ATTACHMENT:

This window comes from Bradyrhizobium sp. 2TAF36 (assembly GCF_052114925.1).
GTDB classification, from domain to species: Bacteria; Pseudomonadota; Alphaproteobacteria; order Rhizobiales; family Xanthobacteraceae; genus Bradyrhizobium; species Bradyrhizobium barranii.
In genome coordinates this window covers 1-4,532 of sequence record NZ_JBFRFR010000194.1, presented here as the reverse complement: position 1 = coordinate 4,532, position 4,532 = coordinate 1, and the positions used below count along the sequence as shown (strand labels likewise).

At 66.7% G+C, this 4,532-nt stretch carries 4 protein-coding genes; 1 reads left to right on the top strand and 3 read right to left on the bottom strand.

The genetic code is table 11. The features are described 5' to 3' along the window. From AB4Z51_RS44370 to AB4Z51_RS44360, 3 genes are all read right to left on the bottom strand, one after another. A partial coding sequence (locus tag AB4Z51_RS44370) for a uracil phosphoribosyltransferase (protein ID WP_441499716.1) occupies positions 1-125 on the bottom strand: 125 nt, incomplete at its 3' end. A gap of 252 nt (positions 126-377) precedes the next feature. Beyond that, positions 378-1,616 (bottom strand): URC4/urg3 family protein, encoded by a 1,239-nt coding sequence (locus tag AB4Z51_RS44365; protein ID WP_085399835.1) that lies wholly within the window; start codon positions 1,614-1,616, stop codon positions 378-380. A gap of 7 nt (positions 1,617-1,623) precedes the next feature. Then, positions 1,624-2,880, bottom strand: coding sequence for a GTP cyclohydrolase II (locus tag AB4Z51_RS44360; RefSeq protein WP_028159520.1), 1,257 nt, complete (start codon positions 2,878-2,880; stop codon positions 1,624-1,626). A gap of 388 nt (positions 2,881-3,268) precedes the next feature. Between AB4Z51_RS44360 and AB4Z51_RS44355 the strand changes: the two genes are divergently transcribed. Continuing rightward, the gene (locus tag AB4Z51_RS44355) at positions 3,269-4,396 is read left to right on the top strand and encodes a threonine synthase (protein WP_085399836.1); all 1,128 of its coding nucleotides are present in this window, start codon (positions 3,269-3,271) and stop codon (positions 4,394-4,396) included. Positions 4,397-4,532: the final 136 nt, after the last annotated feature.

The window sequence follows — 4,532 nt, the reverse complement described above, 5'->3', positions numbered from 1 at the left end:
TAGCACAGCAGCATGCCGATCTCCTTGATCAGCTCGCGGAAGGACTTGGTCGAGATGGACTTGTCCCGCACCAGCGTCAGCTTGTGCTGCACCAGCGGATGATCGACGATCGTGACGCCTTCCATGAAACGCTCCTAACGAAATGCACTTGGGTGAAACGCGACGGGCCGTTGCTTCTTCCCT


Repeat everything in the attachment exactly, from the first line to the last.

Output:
This window comes from Bradyrhizobium sp. 2TAF36 (assembly GCF_052114925.1).
GTDB classification, from domain to species: Bacteria; Pseudomonadota; Alphaproteobacteria; order Rhizobiales; family Xanthobacteraceae; genus Bradyrhizobium; species Bradyrhizobium barranii.
In genome coordinates this window covers 1-4,532 of sequence record NZ_JBFRFR010000194.1, presented here as the reverse complement: position 1 = coordinate 4,532, position 4,532 = coordinate 1, and the positions used below count along the sequence as shown (strand labels likewise).

At 66.7% G+C, this 4,532-nt stretch carries 4 protein-coding genes; 1 reads left to right on the top strand and 3 read right to left on the bottom strand.

The genetic code is table 11. The features are described 5' to 3' along the window. From AB4Z51_RS44370 to AB4Z51_RS44360, 3 genes are all read right to left on the bottom strand, one after another. A partial coding sequence (locus tag AB4Z51_RS44370) for a uracil phosphoribosyltransferase (protein ID WP_441499716.1) occupies positions 1-125 on the bottom strand: 125 nt, incomplete at its 3' end. A gap of 252 nt (positions 126-377) precedes the next feature. Beyond that, positions 378-1,616 (bottom strand): URC4/urg3 family protein, encoded by a 1,239-nt coding sequence (locus tag AB4Z51_RS44365; protein ID WP_085399835.1) that lies wholly within the window; start codon positions 1,614-1,616, stop codon positions 378-380. A gap of 7 nt (positions 1,617-1,623) precedes the next feature. Then, positions 1,624-2,880, bottom strand: coding sequence for a GTP cyclohydrolase II (locus tag AB4Z51_RS44360; RefSeq protein WP_028159520.1), 1,257 nt, complete (start codon positions 2,878-2,880; stop codon positions 1,624-1,626). A gap of 388 nt (positions 2,881-3,268) precedes the next feature. Between AB4Z51_RS44360 and AB4Z51_RS44355 the strand changes: the two genes are divergently transcribed. Continuing rightward, the gene (locus tag AB4Z51_RS44355) at positions 3,269-4,396 is read left to right on the top strand and encodes a threonine synthase (protein WP_085399836.1); all 1,128 of its coding nucleotides are present in this window, start codon (positions 3,269-3,271) and stop codon (positions 4,394-4,396) included. Positions 4,397-4,532: the final 136 nt, after the last annotated feature.

The window sequence follows — 4,532 nt, the reverse complement described above, 5'->3', positions numbered from 1 at the left end:
TAGCACAGCAGCATGCCGATCTCCTTGATCAGCTCGCGGAAGGACTTGGTCGAGATGGACTTGTCCCGCACCAGCGTCAGCTTGTGCTGCACCAGCGGATGATCGACGATCGTGACGCCTTCCATGAAACGCTCCTAACGAAATGCACTTGGGTGAAACGCGACGGGCCGTTGCTTCTTCCCT